Multi-Product Firms and Product Switching
Andrew B. Bernard
Dartmouth College - Tuck School of Business; National Bureau of Economic Research (NBER); Centre for Economic Policy Research (CEPR)
Stephen J. Redding
Princeton University; London School of Economics (LSE); Centre for Economic Policy Research (CEPR)
Peter K. Schott
Yale University - School of Management; National Bureau of Economic Research (NBER)
NBER Working Paper No. w12293
This paper examines the frequency, pervasiveness and determinants of product switching among U.S. manufacturing firms. We find that two-thirds of firms alter their mix of five-digit SIC products every five years, that one-third of the increase in real U.S. manufacturing shipments between 1972 and 1997 is due to the net adding and dropping of products by survivors, and that firms are more likely to drop products which are younger and have smaller production volumes relative to other firms producing the same product. The product-switching behavior we observe is consistent with an extended model of industry dynamics emphasizing firm heterogeneity and self-selection into individual product markets. Our findings suggest that product switching contributes towards a reallocation of economic activity within firms towards more productive uses.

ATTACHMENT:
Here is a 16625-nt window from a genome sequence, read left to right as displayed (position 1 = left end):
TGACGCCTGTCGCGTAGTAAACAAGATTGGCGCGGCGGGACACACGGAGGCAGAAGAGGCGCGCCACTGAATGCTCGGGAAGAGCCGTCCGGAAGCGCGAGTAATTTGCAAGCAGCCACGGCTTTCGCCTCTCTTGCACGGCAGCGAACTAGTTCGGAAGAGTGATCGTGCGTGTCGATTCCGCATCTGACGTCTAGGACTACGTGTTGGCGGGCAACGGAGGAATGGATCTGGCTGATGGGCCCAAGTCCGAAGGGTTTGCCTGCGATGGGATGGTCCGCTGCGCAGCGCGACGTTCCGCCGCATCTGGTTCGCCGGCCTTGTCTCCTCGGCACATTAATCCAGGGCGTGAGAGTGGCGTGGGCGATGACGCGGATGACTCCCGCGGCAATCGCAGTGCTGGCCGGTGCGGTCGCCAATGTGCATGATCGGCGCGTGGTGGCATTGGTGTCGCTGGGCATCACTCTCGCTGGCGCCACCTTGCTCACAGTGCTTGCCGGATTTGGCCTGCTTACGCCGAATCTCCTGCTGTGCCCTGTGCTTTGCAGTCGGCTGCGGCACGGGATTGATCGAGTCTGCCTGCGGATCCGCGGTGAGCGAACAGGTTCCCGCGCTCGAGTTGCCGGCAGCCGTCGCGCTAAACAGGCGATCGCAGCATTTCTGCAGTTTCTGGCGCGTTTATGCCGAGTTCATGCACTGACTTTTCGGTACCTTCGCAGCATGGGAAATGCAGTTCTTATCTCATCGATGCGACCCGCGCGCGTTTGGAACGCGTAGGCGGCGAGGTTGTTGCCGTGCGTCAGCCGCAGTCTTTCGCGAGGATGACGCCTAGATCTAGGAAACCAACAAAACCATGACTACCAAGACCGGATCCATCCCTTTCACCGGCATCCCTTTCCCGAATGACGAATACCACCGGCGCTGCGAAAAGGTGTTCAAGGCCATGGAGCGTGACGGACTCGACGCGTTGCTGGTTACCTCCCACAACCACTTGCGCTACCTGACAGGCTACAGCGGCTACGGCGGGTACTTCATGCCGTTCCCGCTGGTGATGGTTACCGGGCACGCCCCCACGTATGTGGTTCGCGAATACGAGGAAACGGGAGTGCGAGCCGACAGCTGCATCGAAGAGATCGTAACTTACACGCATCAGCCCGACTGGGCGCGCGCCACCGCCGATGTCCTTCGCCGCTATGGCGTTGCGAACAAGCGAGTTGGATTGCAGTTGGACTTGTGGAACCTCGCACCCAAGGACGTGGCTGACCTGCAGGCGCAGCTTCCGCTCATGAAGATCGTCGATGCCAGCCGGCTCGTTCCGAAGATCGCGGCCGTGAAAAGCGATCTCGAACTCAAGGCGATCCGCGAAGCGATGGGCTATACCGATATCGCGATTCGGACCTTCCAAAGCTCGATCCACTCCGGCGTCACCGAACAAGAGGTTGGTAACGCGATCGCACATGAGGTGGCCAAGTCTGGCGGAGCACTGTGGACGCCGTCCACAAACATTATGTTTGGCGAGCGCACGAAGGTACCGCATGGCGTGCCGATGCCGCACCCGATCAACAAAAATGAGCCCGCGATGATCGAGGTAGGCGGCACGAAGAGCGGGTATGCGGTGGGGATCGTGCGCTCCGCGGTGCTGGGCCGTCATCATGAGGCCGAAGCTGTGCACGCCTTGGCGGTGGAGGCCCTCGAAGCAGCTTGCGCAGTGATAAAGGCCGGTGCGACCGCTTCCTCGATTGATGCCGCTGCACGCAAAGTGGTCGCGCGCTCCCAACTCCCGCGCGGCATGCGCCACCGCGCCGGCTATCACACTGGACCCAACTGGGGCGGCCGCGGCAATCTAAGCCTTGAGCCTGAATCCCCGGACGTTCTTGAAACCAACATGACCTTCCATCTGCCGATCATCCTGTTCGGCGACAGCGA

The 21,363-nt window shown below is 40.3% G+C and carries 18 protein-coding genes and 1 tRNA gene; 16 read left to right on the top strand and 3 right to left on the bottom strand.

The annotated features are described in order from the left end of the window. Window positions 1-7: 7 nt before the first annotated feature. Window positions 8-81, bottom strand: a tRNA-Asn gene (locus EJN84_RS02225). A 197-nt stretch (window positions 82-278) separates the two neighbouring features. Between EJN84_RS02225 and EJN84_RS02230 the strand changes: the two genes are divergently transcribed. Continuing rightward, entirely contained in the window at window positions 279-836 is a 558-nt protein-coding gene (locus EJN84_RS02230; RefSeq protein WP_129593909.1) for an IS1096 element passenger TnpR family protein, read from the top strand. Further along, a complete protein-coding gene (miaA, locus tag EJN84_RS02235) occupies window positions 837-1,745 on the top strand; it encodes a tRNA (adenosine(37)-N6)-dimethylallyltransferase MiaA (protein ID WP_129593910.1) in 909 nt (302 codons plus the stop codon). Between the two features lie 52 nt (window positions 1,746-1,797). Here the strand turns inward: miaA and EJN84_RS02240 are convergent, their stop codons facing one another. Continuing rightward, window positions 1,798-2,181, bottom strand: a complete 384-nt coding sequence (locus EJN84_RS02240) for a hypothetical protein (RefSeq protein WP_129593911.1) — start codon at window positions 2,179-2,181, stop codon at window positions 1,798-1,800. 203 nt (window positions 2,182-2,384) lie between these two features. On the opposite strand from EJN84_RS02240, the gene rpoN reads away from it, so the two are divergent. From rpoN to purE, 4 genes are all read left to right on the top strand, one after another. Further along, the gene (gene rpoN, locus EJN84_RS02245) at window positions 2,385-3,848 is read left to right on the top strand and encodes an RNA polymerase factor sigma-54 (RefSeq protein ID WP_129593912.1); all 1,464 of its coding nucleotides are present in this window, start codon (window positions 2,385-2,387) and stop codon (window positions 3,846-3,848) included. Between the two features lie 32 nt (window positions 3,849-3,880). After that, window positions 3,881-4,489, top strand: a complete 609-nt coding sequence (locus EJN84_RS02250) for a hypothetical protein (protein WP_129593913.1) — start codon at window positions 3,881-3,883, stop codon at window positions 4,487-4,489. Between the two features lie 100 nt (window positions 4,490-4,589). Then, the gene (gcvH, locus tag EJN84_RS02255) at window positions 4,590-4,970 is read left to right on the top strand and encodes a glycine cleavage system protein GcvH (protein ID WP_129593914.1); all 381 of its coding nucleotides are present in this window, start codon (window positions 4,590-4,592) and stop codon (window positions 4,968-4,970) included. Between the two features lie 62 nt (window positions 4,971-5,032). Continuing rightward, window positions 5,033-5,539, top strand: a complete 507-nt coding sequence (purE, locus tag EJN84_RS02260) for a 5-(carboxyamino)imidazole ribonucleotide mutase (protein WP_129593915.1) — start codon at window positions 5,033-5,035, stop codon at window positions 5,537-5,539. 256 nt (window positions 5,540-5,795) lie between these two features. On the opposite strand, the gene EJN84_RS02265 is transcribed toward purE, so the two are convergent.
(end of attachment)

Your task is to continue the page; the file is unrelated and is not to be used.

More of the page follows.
Number of Pages in PDF File: 48working papers series
Date posted: June 16, 2006
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